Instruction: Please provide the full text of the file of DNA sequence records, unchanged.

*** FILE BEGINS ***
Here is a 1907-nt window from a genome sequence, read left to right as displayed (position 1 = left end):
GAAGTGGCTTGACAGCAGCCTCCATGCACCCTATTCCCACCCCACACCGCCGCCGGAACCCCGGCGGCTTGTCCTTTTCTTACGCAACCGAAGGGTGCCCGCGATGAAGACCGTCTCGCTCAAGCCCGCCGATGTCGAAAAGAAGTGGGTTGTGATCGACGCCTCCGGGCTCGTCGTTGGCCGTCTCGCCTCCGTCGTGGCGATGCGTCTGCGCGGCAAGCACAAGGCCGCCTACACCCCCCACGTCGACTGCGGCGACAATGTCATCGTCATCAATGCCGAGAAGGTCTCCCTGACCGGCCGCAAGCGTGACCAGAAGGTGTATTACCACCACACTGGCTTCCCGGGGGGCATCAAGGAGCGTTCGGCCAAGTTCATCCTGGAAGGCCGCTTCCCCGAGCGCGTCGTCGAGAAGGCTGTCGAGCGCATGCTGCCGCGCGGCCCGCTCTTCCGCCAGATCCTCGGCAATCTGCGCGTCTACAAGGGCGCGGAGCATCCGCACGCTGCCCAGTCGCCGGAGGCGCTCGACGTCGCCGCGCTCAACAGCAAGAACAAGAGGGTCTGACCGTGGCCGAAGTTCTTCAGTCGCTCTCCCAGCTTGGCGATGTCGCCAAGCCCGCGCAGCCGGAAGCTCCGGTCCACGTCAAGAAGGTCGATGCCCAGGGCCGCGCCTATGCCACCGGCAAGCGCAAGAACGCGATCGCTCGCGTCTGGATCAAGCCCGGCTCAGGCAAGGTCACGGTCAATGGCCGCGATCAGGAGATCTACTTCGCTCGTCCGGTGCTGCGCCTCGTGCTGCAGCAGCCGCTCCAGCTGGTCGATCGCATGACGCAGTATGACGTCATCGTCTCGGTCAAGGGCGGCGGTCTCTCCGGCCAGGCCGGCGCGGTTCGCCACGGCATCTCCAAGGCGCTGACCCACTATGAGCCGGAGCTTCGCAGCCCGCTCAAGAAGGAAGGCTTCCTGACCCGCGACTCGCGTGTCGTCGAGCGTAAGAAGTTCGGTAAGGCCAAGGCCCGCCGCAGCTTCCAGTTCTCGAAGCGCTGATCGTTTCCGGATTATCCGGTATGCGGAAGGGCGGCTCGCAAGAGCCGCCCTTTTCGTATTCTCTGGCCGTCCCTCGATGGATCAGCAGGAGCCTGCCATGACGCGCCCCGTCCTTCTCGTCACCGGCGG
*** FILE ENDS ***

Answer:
Here is a 1907-nt window from a genome sequence, read left to right as displayed (position 1 = left end):
GAAGTGGCTTGACAGCAGCCTCCATGCACCCTATTCCCACCCCACACCGCCGCCGGAACCCCGGCGGCTTGTCCTTTTCTTACGCAACCGAAGGGTGCCCGCGATGAAGACCGTCTCGCTCAAGCCCGCCGATGTCGAAAAGAAGTGGGTTGTGATCGACGCCTCCGGGCTCGTCGTTGGCCGTCTCGCCTCCGTCGTGGCGATGCGTCTGCGCGGCAAGCACAAGGCCGCCTACACCCCCCACGTCGACTGCGGCGACAATGTCATCGTCATCAATGCCGAGAAGGTCTCCCTGACCGGCCGCAAGCGTGACCAGAAGGTGTATTACCACCACACTGGCTTCCCGGGGGGCATCAAGGAGCGTTCGGCCAAGTTCATCCTGGAAGGCCGCTTCCCCGAGCGCGTCGTCGAGAAGGCTGTCGAGCGCATGCTGCCGCGCGGCCCGCTCTTCCGCCAGATCCTCGGCAATCTGCGCGTCTACAAGGGCGCGGAGCATCCGCACGCTGCCCAGTCGCCGGAGGCGCTCGACGTCGCCGCGCTCAACAGCAAGAACAAGAGGGTCTGACCGTGGCCGAAGTTCTTCAGTCGCTCTCCCAGCTTGGCGATGTCGCCAAGCCCGCGCAGCCGGAAGCTCCGGTCCACGTCAAGAAGGTCGATGCCCAGGGCCGCGCCTATGCCACCGGCAAGCGCAAGAACGCGATCGCTCGCGTCTGGATCAAGCCCGGCTCAGGCAAGGTCACGGTCAATGGCCGCGATCAGGAGATCTACTTCGCTCGTCCGGTGCTGCGCCTCGTGCTGCAGCAGCCGCTCCAGCTGGTCGATCGCATGACGCAGTATGACGTCATCGTCTCGGTCAAGGGCGGCGGTCTCTCCGGCCAGGCCGGCGCGGTTCGCCACGGCATCTCCAAGGCGCTGACCCACTATGAGCCGGAGCTTCGCAGCCCGCTCAAGAAGGAAGGCTTCCTGACCCGCGACTCGCGTGTCGTCGAGCGTAAGAAGTTCGGTAAGGCCAAGGCCCGCCGCAGCTTCCAGTTCTCGAAGCGCTGATCGTTTCCGGATTATCCGGTATGCGGAAGGGCGGCTCGCAAGAGCCGCCCTTTTCGTATTCTCTGGCCGTCCCTCGATGGATCAGCAGGAGCCTGCCATGACGCGCCCCGTCCTTCTCGTCACCGGCGG